Hidden workshop in Birmingham's Jewellery Quarter reveals Victorian metal working process

ITV Central reporter Mark Gough takes us back in time to a workshop which looks the same now as it did in Victorian times.

A hidden workshop in Birmingham's Jewellery Quarter has revealed the secrets of a metal working processes that date back to the Victorian era.

Neil Grant's company makes cufflinks and badges, hammering them out using heavy metal stamps.

The process hasn't changed in more than hundred years - but the business is still going strong.

During the industrial revolution, Birmingham became known as the city of a thousand trades, with much of it on display in the jewellery quarter.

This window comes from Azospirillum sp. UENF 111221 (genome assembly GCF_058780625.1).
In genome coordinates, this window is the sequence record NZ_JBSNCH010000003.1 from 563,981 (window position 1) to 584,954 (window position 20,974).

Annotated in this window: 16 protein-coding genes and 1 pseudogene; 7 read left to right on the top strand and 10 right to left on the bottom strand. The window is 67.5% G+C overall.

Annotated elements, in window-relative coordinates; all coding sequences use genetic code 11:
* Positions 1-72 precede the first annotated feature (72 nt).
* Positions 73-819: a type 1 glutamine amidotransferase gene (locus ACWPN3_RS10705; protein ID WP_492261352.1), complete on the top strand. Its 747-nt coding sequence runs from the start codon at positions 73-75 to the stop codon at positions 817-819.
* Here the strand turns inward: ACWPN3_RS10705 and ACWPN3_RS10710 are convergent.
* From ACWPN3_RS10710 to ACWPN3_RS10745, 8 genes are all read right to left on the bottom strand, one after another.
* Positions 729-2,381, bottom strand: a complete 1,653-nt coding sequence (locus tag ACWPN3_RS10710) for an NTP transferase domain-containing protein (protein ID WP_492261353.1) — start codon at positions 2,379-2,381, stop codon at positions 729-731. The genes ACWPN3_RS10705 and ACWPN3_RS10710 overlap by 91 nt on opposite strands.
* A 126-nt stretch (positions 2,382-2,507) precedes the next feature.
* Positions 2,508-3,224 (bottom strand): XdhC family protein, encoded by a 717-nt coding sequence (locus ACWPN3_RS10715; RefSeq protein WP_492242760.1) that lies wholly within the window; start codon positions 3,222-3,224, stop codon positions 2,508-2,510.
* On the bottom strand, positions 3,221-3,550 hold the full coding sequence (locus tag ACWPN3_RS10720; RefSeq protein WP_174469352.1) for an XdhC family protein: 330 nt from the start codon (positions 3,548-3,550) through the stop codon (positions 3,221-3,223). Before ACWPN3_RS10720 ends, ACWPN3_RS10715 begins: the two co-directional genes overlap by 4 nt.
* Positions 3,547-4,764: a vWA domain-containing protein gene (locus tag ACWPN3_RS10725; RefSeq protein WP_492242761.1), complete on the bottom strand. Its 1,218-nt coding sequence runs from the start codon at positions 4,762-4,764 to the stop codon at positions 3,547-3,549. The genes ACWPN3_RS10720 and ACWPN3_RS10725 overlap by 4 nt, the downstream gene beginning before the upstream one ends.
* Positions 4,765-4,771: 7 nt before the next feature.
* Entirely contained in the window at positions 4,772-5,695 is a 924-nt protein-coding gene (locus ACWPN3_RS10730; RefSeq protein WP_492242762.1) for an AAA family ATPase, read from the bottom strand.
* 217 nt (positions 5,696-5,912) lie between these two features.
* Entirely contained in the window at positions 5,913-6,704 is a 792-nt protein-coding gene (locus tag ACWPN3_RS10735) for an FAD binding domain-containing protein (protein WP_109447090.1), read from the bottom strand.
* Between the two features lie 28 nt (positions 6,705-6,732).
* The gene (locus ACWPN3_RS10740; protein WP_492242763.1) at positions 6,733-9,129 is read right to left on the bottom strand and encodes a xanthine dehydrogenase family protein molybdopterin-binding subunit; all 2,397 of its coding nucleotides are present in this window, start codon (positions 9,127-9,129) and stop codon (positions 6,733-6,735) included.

And those trades are still being carried on in this workshop, which looks as it did in the late 1800s. The sights and sounds unchanged for more than a hundred years.

Olly and Bob who work in the factory, are busy making medals, badges and cufflinks. The shelves on the left contain hundreds of design stamps, black gold dyes, a piece of metal. This is silver is put on the dye.

120 tons of pressure later, and the cufflinks and badges take shape.

The weights themselves are too heavy to lift singlehandedly without a bit of help from an old electric pulley system, which takes some of the strain.

But when it drops, gravity takes over and multiplies the weight several times over.